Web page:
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As I'm currently planning to have my bathroom revamped, I've been doing lots of research on the internet looking for ideas to show Ben the plumber just how I want it to look. During my search I've also bought a couple of magazines which had bathroom features in them, which is how I came across Style at Home magazine. Even though its bathroom feature wasn't particularly helpful in my quest for the perfect bathroom, I was nevertheless so impressed by the magazine as a whole that I've taken out a monthly subscription.
Style at Home is a title from the IPC publishing giant and falls somewhere towards the lower end of the market by which I mean it's not really a rival of such titles as House & Garden or Ideal Home, both of which I'd regard as pretty high end. Style at Home is aimed at the average home owner who does lots of their own decorating, has fairly eclectic tastes when it comes to home style, always has an eye out for a bargain and likes to put their own stamp on their property.
This monthly magazine currently sells at £1.99. This is reduced to £1.16 a month if readers take out the current offer of an annual subscription for £13.99. Even paying the full cover price, however, I reckon this magazine is pretty good value for money. Style at Home more than fulfils the promises of its twin mission statements of 'Love It, Buy It, Do It, Make It' and 'Stylish Homes, Affordable Ideas'.
My reading experience:
The low cover price of the magazine is achieved by the fact that this isn't a glossy. The front cover is, of course, but the inner pages are of a far rougher, lower grade paper. Despite the slightly poorer quality paper, the magazine is packed full of colour photographs giving it a bright and cheerful look which invites the reader in and personally, I find it much easier to turn the slightly rougher pages than with super glossy magazines and the picture quality is still extremely high.
In each issue there are the regular features such as letter from the editor and competitions and every month has a selected readers' panel who give their comments on various features in the magazine. The contents of the magazine are laid out in an easy to read style under the headings of Love It, Buy It, Do It, Make It. Under the Love It banner are generally seven projects comprising three room makeover and showing four readers' homes offering lots of style ideas for those of us who need some design inspiration. The rooms and houses shown whilst lovely aren't beyond the aspirations of most of us. The thing I dislike most about magazines such as Ideal Home is the fact that they're targeted towards people who live in converted barns or self-builds and don't blanch at the prospect of shelling out thousands of pounds for bespoke pieces of furniture. As someone who's more into Ikea and junk shop finds than Heals or Harrods those magazines just aren't relevant to me.
The Buy It articles tend to concentrate on various household items for which a person may need some shopping guidance. For instance, the February issue has a double page spread with suggestions for buying an armchair and shows ten of the latest styles ranging in price from a modest £169 to a rather pricey £715. There are other shopping articles on wall mirrors, iPod docking stations and the latest on-trend (don't you just hate that phrase) art prints, as well as other pages featuring ways to transform a bedroom with just five buys, retro kitchenalia and ways to brighten up your bathroom.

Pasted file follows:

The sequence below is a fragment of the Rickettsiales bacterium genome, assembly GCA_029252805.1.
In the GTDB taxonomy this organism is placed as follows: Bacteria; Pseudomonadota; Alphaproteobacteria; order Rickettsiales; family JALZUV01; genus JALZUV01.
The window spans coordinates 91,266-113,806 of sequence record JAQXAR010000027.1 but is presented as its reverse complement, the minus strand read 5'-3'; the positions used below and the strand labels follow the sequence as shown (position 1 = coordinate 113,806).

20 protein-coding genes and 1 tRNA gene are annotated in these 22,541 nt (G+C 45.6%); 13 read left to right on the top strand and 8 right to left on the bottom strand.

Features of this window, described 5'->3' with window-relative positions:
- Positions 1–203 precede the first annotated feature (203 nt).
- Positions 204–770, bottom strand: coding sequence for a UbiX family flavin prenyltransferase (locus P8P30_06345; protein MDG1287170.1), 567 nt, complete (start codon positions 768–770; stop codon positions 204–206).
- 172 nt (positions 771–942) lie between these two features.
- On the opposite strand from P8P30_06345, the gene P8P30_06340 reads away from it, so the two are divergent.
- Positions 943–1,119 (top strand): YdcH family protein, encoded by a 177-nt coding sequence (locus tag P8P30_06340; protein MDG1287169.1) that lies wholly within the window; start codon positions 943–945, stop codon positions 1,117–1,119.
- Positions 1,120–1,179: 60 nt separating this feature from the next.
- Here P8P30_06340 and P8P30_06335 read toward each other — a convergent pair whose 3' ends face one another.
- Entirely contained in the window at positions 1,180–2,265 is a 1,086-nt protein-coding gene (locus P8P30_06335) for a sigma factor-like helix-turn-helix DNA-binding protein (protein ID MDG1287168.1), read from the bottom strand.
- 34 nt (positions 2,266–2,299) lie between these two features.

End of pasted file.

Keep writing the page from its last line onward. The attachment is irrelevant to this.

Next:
The Do It section has lots of varied and simply makeover tricks such as 50+ purse-friendly weekend revamps. These include suggesting practical painting ideas for getting the job done quickly, as well as a couple of other great tips. One of the tips I shall certainly be using in future is that for those looking for a large, neutral rug, it's far cheaper to ask your local carpet shop to bind a carpet remnant than it is to buy a ready made rug. This section has lots of great design and style ideas many of which are really simple yet effective.
If you're not particularly good with your hands, you may want to skip the Make It section, although the range of crafty ideas is wide and there's something for everyone to have a go at, even someone as kack-handed as me. Many of these ideas are on the shabby chic end of the style spectrum and are a little bit too twee, even for me. I prefer my shabby chic to be more on the plain side as I'm not a huge fan of the Kath Kidson flowery look. However, there are other super ideas such as creative ways to use old maps which shows how to cut out, mount and frame pieces of old maps. This is another idea I'm definitely going to use in the future. I can't believe how effective a piece of map can look when framed and on a wall!
The magazine isn't just about style and design, however, and the current issue has a pull-out section called CookIt which gives 50+ quick and easy recipes including ideas for a Valentine's Day supper. Each recipe has details of how long it takes to make, how many it serves and cost per serving and the recipes given offer a good range for vegetarians as well as for meat and fish eaters.
Every copy I've read of this magazine so far has provide lots of ideas and inspiration for my home, most of which are easily affordable on the average budget. Not only is it packed full of ideas for styling your home, feeding your family and ways to save money whilst doing it, unlike many of the big glossies which have about 50% of their pages given over to advertising, there's very little in Style at Home. In fact, apart from inside the front and back covers, the biggest advert I could find this month is for taking out a subscription to the magazine, something I think anyone would feel tempted to do after reading this. I certainly did.